As many of you know Duke University Professor Thomas J. Crowley recently published an op-ed in the Durham Herald Sun which contained a number of significant errors of both the factual and attributional type.

Bloggers and others contacted Crowley concerning the errors. I posted on some of them here and here.

Today the following letter appeared in the Herald Sun:


On Nov. 13, The Herald-Sun published an "Other Voices" piece by me concerning the Duke lacrosse case. I have subsequently been informed of errors in that letter. In particular my blanket statement about behavior of the lacrosse team was neither fair in general nor applicable to the particular case now in dispute. I apologize for this and any other errors.

The response to my letter has made me more aware of the intense emotions that are associated with this case. These tensions can only be bad for campus-community relations, and I strongly support any efforts to reduce them. Finally, I sincerely hope that lessons learned from the lacrosse case will be applied to future cases in order to lift the standards of justice for all in Durham County.

December 1, 2006

The writer is a professor at Duke University.

I've just sent Professor Crowley the following email:

Dear Professor Crowley:

I hold two degrees from the University and blog here as John in Carolina.

I've recently posted on your Herald Sun op-ed "Don't be too quick to toss lacrosse case." I noted and spoofed some of its errors here and here. I stand by what I wrote.

I've also read today your Herald Sun letter. It is about your letter that I'm writing now.

I'm sure you'll agree that the "Make Mistakes" club has a universal membership; the "Recognize One's Mistakes" club has a much smaller membership; and the "Admit One's Mistakes Publicly and Make Amends as One Can" club sometimes seems to have few, if any, members.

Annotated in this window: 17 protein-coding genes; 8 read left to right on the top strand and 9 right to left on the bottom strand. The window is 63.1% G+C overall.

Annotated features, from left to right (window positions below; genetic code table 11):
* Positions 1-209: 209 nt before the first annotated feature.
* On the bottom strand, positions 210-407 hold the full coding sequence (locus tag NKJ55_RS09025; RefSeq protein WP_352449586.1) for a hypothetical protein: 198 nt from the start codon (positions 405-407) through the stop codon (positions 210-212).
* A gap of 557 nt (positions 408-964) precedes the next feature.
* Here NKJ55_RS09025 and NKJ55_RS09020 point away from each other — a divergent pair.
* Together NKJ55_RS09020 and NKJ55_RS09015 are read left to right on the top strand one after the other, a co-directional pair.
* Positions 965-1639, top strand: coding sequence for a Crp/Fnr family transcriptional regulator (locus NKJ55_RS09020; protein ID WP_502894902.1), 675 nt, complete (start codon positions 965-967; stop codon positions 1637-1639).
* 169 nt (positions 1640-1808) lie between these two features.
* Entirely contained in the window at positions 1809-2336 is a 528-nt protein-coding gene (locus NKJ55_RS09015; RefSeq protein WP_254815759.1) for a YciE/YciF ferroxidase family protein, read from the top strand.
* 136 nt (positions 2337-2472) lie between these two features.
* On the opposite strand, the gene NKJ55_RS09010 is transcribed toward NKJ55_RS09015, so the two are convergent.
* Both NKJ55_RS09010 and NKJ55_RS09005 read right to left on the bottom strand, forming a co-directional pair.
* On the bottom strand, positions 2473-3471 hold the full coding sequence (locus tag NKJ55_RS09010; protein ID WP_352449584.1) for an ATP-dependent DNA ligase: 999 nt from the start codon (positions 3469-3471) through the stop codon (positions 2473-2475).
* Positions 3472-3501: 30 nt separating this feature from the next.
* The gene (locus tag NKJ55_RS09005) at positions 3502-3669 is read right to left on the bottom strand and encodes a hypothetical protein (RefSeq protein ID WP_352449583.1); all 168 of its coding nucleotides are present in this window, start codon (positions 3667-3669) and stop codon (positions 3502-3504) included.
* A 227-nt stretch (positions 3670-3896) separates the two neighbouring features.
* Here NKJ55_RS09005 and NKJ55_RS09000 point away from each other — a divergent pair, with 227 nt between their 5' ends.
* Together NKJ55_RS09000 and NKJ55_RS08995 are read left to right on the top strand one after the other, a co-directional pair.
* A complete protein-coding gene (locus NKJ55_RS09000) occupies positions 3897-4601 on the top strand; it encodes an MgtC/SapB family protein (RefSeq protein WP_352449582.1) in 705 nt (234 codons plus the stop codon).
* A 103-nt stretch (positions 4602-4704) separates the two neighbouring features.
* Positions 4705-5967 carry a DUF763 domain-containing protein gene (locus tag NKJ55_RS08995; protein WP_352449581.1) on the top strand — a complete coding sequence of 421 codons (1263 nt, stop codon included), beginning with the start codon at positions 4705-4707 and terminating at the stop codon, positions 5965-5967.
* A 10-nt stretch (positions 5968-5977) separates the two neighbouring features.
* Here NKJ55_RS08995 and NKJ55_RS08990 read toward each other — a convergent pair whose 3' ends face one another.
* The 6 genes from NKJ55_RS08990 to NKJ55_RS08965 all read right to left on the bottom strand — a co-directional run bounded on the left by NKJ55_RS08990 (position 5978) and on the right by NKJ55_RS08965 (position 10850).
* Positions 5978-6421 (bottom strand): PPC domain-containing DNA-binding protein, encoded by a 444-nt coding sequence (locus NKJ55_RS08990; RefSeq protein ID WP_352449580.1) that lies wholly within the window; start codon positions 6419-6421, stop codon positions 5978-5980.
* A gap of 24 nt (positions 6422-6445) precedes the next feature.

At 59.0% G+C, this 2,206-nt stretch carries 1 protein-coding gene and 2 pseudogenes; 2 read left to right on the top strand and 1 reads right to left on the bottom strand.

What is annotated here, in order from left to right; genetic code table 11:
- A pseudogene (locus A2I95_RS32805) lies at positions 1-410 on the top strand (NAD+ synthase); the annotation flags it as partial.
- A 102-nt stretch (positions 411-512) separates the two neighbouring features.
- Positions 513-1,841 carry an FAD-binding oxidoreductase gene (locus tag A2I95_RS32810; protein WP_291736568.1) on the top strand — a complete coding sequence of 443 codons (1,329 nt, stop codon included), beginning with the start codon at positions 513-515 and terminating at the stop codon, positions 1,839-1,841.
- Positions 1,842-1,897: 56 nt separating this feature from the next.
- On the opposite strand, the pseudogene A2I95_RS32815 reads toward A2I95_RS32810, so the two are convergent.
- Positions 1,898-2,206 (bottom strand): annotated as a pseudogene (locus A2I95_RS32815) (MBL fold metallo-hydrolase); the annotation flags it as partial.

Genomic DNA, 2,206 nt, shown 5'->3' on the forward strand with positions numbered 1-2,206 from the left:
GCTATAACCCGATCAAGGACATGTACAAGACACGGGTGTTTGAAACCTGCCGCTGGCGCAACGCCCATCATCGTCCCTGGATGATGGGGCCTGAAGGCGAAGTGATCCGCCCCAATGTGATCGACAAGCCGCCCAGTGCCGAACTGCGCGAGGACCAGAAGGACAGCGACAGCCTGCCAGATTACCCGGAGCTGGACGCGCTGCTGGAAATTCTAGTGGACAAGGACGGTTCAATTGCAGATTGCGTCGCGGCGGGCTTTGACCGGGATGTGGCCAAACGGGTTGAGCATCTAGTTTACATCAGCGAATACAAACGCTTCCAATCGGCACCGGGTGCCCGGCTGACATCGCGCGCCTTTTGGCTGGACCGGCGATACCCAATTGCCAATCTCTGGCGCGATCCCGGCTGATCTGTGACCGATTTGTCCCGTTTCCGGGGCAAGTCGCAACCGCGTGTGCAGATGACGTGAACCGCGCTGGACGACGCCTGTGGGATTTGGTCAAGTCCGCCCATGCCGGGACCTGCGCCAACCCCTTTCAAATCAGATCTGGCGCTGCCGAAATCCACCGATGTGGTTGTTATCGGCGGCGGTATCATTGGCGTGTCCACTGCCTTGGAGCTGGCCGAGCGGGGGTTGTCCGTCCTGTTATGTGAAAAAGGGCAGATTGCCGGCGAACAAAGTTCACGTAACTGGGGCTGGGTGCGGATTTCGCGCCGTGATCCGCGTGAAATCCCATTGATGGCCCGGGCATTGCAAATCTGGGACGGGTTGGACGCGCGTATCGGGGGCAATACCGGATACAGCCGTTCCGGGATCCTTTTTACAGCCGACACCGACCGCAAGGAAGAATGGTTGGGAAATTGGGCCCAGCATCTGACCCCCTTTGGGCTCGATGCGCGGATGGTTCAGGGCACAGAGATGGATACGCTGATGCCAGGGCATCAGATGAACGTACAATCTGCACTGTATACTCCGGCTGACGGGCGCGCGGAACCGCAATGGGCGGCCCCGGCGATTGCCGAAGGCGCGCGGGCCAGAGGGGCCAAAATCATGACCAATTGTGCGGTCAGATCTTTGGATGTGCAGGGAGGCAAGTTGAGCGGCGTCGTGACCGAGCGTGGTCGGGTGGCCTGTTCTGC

But with your letter today, you placed yourself in that small but most honorable club.

My hat is off to you.

I hope you write back.

I'd look forward to further correspondence concerning how we can make the current situation better than it is at Duke, in Durham and, particularly, as regards what you call attention to at the close of your letter: lifting "the standards of justice for all in Durham County."


John in Carolina

Thursday, November 30, 2006

The Churchill Series – Nov. 30, 2006

(One of a series of weekday posts on the life of Winston S. Churchill.)

Today’s the anniversary of Churchill’s birth at Blenheim Place in 1874.

The post which follows is the last of a three post series intended as a tribute to one of history’s great people. I’ve tried in the three posts to pay a well deserved tribute to Churchill but to do so with a little different “take” than the typical Churchill tributes which note his best known and most important public achievements.

We know Churchill didn’t suffer fools gladly and coulld sometimes be gruff. But at core he was a very kind person who often went out of his way to help those less fortunate than he. And he almost always did it outside the public spotlight.

Consider how he treated Mr and Mrs Donkey Jack.

The Jacks (they picked up “Donkey” because they owned one) were gypsies who had an encampment on common last that adjourned Chartwell property. Property owners then and now in England often pressure their town councils and other government agencies to clear gypsies off common land so they’ll leave the area.

Churchill didn’t do that. He was content to have the Jacks as neighbors. Clementine felt the same way.

But Churchill didn’t just leave the Jacks be. He often helped them.

When Mr Jack died in 1933 he was to be buried in a pauper’s grave. Churchill arranged and paid for a funeral and proper burial.

In October, 1934 Mrs. ‘Donkey’ Jack received notice of eviction by the local council. Churchill gave her permission to move her encampment into Chartwell woodland.

On New Year’s Day, 1935 Churchill wrote to Clementine, then on a cruise in Asia: